From Kleypas: “paid companion, mask, quarrel, shocked, save, destroy, outrun, wary, banish, and give in to their desires.”

From Kellerman: “crashes, wreckage, mystery, profoundly shaken( strong adverb), insists, doomed (another strong adjective), murdered, revelation, propels, evil, challenge, cherished beliefs, guilt, innocence, justice.”

From London: “life, shattered, leaving, sustain, joy, love, breathless passion, cherish, rock, spared, returns.”

Another interesting point, something I just noticed. Dean Wesley Smith advises avoiding passive sentence construction and “to be” verbs in blurb writing. London’s first sentence reads “Macy Lockhart’s life shattered in a moment with the news . . . ”

How many of us would have written “Macy’s life WAS shattered in a moment”? I probably would have. And it robs the sentence of much of its power. “Her life shattered” is more direct and powerful than “her life was shattered.” I plan to tuck that away for future reference.

So what have we learned? A must do B in order to get C,  but D is a big problem. Your blurb should contain that information, yet not necessarily in that order. Cram as much information in your paragraph or two as possible by using action verbs and rich nouns, and by avoiding “to be” verbs and unnecessary modifiers. The first time I tried my hand at this, it took me a couple of hours to get anything close to what I wanted. I had only a single paragraph in which to express the central ideas of my book. It does get easier with practice.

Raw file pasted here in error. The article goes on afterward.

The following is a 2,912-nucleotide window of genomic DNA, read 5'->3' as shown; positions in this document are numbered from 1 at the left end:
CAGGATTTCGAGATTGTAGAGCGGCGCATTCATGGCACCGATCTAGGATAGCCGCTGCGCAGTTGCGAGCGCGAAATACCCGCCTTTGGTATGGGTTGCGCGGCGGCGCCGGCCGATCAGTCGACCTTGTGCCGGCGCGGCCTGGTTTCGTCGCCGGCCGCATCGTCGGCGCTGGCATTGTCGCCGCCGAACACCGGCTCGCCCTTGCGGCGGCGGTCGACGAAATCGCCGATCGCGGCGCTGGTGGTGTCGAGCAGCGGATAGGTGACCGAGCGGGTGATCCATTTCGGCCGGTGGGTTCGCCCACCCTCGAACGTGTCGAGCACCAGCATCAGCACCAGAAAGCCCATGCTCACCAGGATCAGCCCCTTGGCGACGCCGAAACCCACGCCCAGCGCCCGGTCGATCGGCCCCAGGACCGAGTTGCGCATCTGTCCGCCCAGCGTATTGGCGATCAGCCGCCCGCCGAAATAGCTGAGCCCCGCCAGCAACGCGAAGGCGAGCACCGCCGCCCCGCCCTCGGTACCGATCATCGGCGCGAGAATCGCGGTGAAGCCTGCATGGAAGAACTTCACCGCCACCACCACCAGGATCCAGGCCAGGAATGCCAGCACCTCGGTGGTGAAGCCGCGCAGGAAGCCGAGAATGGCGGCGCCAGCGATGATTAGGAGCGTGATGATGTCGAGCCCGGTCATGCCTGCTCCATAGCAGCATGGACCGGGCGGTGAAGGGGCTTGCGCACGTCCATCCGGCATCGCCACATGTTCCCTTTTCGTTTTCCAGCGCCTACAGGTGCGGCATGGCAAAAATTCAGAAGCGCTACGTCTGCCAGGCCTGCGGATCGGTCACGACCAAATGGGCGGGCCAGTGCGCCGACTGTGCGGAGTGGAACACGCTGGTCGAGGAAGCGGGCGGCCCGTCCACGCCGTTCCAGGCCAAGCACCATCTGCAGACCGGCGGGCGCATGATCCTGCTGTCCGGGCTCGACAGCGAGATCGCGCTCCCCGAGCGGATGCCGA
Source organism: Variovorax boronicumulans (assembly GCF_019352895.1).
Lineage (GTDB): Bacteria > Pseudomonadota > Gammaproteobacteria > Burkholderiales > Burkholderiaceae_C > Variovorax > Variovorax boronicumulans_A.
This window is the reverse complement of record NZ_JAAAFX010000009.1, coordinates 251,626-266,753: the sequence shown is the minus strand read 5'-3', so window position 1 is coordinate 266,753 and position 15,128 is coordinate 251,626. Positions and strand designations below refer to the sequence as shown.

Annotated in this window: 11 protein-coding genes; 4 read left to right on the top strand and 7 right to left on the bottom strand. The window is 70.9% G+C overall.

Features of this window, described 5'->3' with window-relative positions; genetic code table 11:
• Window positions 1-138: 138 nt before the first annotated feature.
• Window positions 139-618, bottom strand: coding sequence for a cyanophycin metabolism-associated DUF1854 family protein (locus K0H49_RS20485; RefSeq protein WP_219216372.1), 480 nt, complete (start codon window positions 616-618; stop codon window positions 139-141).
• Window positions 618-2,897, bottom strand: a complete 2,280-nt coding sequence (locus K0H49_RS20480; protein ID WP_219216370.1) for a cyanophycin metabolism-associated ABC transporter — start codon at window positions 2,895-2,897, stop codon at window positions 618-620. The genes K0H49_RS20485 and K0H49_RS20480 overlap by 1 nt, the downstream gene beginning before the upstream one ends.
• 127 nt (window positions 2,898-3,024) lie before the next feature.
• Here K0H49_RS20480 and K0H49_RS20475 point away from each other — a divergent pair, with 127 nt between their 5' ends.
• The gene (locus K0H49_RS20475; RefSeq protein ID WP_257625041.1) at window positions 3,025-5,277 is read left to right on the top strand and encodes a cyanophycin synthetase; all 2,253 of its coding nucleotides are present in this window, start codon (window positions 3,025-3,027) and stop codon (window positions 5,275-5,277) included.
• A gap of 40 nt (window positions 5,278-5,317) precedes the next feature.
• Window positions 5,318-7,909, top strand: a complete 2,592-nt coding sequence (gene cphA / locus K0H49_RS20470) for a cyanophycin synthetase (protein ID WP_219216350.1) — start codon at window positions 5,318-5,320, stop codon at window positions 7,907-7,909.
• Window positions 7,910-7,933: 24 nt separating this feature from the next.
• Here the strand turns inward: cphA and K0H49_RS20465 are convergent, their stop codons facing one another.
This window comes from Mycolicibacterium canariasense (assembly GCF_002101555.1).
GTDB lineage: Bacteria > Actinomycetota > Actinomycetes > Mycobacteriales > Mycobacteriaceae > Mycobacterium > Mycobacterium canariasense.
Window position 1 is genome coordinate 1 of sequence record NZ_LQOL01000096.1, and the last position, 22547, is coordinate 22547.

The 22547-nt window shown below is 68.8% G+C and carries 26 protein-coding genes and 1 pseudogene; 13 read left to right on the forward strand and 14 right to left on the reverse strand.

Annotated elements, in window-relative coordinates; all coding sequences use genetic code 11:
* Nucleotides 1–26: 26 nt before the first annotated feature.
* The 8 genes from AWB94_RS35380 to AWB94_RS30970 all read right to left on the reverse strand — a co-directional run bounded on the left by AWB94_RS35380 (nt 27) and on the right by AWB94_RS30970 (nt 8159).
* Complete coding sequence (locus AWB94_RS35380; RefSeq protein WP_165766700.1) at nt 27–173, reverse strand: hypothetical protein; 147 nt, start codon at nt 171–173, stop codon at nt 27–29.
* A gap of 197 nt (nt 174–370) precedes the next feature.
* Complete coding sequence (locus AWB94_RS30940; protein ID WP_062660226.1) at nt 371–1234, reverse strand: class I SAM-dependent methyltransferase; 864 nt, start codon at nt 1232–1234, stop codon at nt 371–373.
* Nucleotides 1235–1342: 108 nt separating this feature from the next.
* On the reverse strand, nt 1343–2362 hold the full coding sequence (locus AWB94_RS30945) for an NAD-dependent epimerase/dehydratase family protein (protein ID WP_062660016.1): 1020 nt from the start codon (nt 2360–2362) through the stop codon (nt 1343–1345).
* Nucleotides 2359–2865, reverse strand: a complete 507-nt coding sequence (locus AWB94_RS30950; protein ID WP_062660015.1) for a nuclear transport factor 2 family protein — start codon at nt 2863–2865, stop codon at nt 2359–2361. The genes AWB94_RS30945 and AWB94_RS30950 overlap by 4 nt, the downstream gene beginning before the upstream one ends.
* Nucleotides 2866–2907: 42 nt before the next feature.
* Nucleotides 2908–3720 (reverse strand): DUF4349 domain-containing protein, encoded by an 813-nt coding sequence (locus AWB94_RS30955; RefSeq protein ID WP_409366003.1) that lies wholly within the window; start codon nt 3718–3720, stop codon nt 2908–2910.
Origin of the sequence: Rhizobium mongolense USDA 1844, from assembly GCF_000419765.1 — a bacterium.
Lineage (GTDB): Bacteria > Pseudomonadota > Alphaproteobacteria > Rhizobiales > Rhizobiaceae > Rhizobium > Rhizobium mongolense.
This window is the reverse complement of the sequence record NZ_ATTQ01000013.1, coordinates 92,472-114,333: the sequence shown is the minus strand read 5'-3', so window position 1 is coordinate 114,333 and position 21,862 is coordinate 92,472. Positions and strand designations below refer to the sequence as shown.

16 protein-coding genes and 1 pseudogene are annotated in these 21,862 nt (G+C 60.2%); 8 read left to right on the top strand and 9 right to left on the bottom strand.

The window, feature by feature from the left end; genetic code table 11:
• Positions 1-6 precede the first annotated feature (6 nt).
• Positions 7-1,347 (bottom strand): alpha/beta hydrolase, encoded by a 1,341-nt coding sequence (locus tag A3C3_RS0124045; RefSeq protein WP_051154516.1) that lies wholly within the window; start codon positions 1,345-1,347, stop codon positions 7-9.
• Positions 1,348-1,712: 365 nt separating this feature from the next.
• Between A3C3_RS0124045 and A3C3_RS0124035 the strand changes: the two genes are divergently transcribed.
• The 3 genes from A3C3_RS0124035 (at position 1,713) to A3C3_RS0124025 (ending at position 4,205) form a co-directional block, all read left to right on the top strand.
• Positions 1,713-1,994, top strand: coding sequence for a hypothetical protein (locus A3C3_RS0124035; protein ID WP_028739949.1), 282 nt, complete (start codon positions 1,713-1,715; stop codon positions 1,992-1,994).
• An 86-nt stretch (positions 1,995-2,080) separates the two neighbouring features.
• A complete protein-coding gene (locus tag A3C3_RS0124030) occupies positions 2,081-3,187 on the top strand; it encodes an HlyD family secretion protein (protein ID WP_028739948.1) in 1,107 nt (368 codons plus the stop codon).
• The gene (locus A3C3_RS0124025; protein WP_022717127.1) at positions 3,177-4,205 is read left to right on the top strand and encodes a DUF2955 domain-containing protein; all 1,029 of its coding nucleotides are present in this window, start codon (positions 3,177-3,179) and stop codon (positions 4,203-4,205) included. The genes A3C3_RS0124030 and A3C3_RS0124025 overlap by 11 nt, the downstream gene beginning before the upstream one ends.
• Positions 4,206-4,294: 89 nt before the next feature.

About melisera

Tori Minard wrote her first story in pencil, sans paragraph breaks and quotation marks, for a third-grade class assignment. It was the dark and moving tale of a Halloween pumpkin. Unfortunately, the details of this gem have been lost to time. Her next story featured a large black dog who was really a demon in disguise. Apparently, Tori was born in paranormal mode. Three years later, it dawned on her that she didn’t have to wait for the teacher’s permission to write fiction. She spent the entirety of her peculiar adolescence writing weird and romantic stories which embarrassed her parents and got her in trouble at school. Unfortunately for her ego, the teachers merely thought she was writing letters to friends. Letters to friends! C’mon, this is dark, creative proto-Goth girl. Why would she write letters to friends when she could bring forth post-apocalyptic romances instead? After a long detour for such grown-up pursuits as working boring full-time jobs (State of Alaska, U.S. Postal Service), getting married and having a child, she returned to her first love—storytelling. She was born and raised in Alaska, and now lives in the Pacific Northwest with her husband, son, and micro-dog. Her novels include The Amaki series, about sexy fae, a vampire romance series, Legends Of A Dark Empire, and a new adult series, just starting, called Avery's Crossing.